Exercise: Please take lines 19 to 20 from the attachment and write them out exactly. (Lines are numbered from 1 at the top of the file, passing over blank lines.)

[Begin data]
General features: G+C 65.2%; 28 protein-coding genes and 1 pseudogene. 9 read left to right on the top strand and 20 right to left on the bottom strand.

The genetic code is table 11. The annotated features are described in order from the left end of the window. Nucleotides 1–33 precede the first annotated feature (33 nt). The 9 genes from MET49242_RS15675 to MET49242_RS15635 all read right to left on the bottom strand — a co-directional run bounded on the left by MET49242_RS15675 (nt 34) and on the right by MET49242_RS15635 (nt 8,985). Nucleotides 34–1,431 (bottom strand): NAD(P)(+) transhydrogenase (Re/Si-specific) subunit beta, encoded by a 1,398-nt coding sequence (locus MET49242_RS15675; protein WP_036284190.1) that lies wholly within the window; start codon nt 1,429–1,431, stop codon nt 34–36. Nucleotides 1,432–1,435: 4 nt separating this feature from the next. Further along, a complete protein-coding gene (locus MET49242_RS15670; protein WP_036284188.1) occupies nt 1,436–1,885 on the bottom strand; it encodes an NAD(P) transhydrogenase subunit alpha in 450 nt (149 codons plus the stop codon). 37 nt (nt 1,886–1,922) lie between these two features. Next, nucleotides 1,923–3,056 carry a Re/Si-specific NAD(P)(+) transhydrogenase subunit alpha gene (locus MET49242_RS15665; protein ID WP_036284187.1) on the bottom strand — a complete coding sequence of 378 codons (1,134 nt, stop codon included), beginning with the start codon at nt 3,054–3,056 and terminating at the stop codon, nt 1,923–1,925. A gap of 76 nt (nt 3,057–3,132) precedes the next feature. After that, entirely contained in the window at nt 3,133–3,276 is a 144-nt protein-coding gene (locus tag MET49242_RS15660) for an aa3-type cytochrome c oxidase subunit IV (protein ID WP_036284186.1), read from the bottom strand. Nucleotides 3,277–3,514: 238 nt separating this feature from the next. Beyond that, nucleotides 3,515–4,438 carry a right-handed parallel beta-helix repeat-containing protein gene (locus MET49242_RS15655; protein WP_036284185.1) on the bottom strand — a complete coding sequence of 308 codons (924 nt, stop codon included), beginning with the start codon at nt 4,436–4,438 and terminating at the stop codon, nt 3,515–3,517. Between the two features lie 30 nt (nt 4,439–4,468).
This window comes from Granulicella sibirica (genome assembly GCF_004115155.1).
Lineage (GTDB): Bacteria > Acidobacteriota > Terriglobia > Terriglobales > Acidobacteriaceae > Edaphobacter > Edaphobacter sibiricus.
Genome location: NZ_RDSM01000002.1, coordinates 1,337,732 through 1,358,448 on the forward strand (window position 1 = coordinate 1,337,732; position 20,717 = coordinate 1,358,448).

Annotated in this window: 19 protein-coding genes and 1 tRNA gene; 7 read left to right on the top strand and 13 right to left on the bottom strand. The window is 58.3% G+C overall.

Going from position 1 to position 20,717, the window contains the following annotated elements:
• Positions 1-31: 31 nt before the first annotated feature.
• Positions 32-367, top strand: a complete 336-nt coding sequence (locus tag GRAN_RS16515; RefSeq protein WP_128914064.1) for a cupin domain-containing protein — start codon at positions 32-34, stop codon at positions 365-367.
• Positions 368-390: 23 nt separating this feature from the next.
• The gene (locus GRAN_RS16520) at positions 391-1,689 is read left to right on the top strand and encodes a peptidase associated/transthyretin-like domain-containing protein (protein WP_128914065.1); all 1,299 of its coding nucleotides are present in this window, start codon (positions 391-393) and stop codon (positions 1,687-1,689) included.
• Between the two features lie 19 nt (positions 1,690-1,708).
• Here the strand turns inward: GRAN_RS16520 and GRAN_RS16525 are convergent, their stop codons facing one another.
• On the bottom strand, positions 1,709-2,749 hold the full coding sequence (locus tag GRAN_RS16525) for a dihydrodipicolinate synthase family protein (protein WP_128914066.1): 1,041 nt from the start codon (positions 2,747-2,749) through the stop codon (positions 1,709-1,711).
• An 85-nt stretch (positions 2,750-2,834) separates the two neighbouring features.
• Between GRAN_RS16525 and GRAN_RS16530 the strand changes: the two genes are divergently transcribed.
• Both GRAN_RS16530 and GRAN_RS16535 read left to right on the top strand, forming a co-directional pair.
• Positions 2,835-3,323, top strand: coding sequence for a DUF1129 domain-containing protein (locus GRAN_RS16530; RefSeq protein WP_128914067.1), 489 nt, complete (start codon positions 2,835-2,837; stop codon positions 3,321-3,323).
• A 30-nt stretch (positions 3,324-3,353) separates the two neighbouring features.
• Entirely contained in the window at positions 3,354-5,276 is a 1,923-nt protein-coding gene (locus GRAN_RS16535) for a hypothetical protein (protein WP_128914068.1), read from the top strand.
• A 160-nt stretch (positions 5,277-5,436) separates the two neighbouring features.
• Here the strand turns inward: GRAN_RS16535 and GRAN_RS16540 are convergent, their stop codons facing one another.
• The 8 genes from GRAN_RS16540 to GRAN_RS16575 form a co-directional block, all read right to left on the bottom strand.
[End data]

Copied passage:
• A 30-nt stretch (positions 3,324-3,353) separates the two neighbouring features.
• Entirely contained in the window at positions 3,354-5,276 is a 1,923-nt protein-coding gene (locus GRAN_RS16535) for a hypothetical protein (protein WP_128914068.1), read from the top strand.